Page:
INDEPENDENT NEWS

Alarmist Statements on Youth Drinking Misleading

Published: Tue 7 Nov 2006 04:14 PM
Alarmist Statements on Youth Drinking Misleading
For immediate release
The Keep-it-18 campaign today pointed to figures from the Alcohol Liquor Advisory Council (ALAC) to show that the claims by promoters of raising the drinking age back to 20 that youth drinking is "out of control" are misleading and don’t focus on the real issues behind New Zealand's drinking problems.
"ALAC’s Youth and Alcohol – 2003 ALAC Youth Drinking Monitor clearly shows that the numbers of non-drinkers are increasing in the 14-17 age group, and the numbers of heavier drinkers are decreasing," said Christopher Bishop, spokesperson for the Keep-it-18 campaign (see figure at the end of the release).
“Simply put, 14-17 year olds are drinking far less now than they were in 2000”, said Mr Bishop. “This shows that ALAC’s message is getting through”. Keep it 18 supports social marketing campaigns to change New Zealanders’ attitudes towards drinking, but not raising the age of alcohol purchase.
"Supporters of raising the age are simply trying to scaremonger MPs and the public into thinking that dropping the drinking age was a failure. But we are slowly seeing a change of culture among youth.” said Mr Bishop.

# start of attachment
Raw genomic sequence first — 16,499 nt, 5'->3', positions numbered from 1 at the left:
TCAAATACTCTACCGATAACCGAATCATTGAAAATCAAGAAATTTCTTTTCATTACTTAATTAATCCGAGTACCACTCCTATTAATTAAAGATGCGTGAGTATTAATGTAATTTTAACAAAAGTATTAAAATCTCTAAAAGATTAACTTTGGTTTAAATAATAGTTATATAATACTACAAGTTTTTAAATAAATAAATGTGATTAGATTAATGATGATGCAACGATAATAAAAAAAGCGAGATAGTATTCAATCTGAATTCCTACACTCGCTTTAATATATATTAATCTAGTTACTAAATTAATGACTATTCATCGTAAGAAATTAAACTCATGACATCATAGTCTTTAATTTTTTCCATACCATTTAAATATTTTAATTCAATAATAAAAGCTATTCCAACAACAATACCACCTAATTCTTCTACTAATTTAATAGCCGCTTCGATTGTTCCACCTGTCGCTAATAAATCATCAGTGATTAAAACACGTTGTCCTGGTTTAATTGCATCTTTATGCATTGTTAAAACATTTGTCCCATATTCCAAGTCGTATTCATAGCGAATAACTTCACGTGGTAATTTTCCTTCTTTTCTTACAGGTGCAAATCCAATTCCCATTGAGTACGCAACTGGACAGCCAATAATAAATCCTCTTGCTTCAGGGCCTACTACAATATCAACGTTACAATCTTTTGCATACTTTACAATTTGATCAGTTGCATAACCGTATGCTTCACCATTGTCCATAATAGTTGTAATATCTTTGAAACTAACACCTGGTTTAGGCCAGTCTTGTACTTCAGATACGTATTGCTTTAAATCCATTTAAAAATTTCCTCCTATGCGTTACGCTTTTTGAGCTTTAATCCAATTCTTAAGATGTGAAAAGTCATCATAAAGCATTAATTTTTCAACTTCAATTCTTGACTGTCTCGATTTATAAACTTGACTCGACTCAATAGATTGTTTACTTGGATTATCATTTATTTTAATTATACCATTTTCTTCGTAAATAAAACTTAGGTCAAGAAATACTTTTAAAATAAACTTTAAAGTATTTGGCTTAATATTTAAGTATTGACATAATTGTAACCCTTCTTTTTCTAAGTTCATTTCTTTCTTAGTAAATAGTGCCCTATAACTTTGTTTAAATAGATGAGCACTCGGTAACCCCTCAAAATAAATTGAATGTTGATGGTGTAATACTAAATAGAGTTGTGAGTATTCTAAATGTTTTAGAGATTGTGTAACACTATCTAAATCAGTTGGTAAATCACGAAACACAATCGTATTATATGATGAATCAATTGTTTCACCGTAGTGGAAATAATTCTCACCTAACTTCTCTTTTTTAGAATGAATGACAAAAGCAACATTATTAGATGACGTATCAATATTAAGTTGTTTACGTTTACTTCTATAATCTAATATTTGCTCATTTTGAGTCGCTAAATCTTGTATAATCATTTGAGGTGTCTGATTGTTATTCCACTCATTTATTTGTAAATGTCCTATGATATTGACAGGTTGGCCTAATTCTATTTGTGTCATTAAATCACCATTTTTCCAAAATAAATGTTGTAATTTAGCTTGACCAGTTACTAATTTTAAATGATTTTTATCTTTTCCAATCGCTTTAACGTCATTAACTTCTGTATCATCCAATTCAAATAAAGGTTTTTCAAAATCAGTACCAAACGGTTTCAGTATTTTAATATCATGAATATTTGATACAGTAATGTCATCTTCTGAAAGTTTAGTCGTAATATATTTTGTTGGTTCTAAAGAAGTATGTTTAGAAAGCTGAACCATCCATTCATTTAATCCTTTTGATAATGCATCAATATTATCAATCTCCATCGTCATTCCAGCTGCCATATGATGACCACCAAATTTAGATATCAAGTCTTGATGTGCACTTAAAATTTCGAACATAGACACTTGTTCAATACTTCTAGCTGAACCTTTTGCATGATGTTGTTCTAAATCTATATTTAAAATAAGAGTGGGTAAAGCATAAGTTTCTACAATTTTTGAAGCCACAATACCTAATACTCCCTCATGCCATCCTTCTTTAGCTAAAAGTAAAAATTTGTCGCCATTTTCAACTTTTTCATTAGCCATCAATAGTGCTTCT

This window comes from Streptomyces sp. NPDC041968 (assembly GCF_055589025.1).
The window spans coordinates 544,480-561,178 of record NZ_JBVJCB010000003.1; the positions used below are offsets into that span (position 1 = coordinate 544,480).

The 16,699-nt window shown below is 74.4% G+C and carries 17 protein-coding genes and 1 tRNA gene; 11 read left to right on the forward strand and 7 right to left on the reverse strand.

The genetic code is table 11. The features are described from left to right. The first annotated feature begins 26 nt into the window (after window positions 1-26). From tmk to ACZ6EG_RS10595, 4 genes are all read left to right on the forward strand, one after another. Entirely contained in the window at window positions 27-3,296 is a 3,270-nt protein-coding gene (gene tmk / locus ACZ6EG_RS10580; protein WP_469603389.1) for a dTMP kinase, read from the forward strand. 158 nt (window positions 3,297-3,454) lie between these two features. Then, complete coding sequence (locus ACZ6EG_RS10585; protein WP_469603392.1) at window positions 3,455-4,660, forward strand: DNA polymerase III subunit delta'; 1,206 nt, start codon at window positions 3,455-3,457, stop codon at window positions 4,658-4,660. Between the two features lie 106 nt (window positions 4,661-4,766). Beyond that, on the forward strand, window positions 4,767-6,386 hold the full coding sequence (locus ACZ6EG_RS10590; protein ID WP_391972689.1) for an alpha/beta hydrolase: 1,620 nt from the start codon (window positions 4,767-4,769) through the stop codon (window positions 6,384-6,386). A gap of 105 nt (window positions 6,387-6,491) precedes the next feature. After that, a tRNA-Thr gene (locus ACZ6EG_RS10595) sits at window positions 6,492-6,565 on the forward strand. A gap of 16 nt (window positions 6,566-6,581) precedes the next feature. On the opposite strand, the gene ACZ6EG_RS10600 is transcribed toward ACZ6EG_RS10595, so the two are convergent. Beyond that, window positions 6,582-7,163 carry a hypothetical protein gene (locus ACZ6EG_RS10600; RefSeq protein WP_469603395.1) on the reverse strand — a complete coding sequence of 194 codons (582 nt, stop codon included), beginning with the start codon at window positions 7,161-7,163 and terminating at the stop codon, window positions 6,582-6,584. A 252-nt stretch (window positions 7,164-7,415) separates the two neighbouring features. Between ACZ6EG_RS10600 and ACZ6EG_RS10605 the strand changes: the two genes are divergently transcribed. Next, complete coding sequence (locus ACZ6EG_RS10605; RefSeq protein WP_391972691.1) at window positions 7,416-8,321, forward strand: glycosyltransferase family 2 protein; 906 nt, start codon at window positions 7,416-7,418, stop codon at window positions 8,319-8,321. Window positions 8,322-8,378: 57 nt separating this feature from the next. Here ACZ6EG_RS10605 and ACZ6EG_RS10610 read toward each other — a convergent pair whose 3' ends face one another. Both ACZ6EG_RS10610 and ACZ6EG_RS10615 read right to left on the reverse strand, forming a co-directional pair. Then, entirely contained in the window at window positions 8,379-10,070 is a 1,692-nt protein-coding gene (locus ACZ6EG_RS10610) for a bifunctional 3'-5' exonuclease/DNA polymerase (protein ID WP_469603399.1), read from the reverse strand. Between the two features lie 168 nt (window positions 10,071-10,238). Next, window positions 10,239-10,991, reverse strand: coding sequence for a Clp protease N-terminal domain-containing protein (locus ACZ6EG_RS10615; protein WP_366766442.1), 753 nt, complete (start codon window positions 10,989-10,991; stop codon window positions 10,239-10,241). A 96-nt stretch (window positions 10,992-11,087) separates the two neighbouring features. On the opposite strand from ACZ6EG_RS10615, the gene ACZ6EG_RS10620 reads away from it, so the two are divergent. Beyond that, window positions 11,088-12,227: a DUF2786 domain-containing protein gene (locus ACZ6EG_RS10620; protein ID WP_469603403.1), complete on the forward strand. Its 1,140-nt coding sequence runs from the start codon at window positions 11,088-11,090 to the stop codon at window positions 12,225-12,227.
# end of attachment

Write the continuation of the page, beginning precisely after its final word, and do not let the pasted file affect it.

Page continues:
"Raising the drinking age is not going to work and will simply push the problem of youth drinking back underground."
"In addition, the idea that simply splitting the drinking age so that 18 year olds can buy a drink in a pub but not to take home is silly." Mr Bishop said the widespread perception that under-age drinkers got alcohol from 18 and 19 year olds was incorrect.
The same ALAC report in 2003 stated that most 14-17 year olds (49%) acquired alcohol from their parents. The report also states that 84 percent of current drinkers aged 14 to 17 years said that on their last drinking occasion, a parent or guardian was aware that they were drinking.
Mr Bishop stated that the statistics show that stopping 18 and 19 year old adults from buying alcohol from an off-licence will not stop younger people getting alcohol.
"This knee-jerk bill needs to be thrown out and MPs should instead focus on real solutions to society's drinking problem."
"Changing attitudes, enforcement action and education campaigns are the ways to stop people drinking too much, not banning 18 and 19 year old adults from buying alcohol," Mr Bishop concluded.
* Keep-it-18 is a group of organisations from across the political and social spectrum committed to finding workable solutions to New Zealand’s drinking problem.
ENDS
Source: Youth and Alcohol – 2003 ALAC Youth Drinking Monitor (p.20)
http://www.alac.org.nz/DBTextworks/PDF/YDM2003full.pdf

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